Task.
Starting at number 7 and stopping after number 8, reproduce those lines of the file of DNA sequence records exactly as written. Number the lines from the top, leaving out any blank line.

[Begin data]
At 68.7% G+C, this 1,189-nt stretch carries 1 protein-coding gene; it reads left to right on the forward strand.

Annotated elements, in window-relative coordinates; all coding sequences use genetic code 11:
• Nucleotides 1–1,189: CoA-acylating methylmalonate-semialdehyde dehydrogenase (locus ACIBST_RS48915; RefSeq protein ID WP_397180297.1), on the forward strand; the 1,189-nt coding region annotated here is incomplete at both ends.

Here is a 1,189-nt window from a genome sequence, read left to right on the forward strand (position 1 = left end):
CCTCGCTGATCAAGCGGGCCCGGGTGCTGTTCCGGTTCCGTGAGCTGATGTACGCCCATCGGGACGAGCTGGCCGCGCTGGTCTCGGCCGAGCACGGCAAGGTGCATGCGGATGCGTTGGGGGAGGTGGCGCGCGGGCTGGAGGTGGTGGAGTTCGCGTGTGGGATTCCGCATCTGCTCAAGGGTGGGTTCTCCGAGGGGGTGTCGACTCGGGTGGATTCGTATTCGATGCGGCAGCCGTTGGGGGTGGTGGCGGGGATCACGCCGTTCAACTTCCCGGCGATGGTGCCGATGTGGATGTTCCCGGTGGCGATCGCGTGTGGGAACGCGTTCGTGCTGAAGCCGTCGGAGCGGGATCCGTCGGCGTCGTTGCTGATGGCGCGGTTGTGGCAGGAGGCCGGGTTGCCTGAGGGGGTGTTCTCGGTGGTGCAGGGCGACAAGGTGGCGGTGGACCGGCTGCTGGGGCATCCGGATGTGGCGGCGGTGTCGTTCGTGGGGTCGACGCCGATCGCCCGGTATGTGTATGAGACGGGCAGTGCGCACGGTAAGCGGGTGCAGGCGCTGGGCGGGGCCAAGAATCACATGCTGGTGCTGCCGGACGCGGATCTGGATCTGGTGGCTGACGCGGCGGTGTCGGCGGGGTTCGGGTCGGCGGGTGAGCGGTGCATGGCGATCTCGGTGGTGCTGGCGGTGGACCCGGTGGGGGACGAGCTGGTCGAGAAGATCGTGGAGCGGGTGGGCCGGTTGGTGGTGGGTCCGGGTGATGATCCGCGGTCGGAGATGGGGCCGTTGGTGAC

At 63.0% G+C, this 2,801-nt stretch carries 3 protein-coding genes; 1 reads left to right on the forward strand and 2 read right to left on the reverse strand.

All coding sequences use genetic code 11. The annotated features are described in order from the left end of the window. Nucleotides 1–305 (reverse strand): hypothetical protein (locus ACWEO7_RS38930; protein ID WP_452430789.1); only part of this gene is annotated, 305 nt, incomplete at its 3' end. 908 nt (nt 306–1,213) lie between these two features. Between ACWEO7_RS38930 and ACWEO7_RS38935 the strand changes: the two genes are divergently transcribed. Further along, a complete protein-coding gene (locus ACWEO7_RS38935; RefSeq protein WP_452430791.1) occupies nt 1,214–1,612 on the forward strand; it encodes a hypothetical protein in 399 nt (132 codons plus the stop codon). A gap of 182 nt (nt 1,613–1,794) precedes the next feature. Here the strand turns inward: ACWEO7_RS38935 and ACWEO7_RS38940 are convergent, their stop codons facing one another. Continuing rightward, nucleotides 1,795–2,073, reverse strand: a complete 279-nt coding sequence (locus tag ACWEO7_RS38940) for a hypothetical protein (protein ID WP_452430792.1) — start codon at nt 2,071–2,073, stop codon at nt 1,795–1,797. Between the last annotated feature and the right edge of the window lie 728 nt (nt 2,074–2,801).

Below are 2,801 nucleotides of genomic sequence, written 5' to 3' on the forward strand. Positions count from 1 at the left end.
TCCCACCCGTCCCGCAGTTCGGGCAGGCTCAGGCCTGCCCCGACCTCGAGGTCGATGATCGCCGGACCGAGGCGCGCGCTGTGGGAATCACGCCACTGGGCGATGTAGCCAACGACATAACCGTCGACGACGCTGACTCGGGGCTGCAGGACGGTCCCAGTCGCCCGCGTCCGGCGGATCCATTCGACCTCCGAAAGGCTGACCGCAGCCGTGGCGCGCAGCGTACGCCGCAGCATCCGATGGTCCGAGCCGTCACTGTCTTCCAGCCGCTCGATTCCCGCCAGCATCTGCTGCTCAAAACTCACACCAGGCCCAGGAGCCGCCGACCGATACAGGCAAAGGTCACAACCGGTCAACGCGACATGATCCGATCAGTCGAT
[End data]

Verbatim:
All coding sequences use genetic code 11. The annotated features are described in order from the left end of the window. Nucleotides 1–305 (reverse strand): hypothetical protein (locus ACWEO7_RS38930; protein ID WP_452430789.1); only part of this gene is annotated, 305 nt, incomplete at its 3' end. 908 nt (nt 306–1,213) lie between these two features. Between ACWEO7_RS38930 and ACWEO7_RS38935 the strand changes: the two genes are divergently transcribed. Further along, a complete protein-coding gene (locus ACWEO7_RS38935; RefSeq protein WP_452430791.1) occupies nt 1,214–1,612 on the forward strand; it encodes a hypothetical protein in 399 nt (132 codons plus the stop codon). A gap of 182 nt (nt 1,613–1,794) precedes the next feature. Here the strand turns inward: ACWEO7_RS38935 and ACWEO7_RS38940 are convergent, their stop codons facing one another. Continuing rightward, nucleotides 1,795–2,073, reverse strand: a complete 279-nt coding sequence (locus tag ACWEO7_RS38940) for a hypothetical protein (protein ID WP_452430792.1) — start codon at nt 2,071–2,073, stop codon at nt 1,795–1,797. Between the last annotated feature and the right edge of the window lie 728 nt (nt 2,074–2,801).

Below are 2,801 nucleotides of genomic sequence, written 5' to 3' on the forward strand. Positions count from 1 at the left end.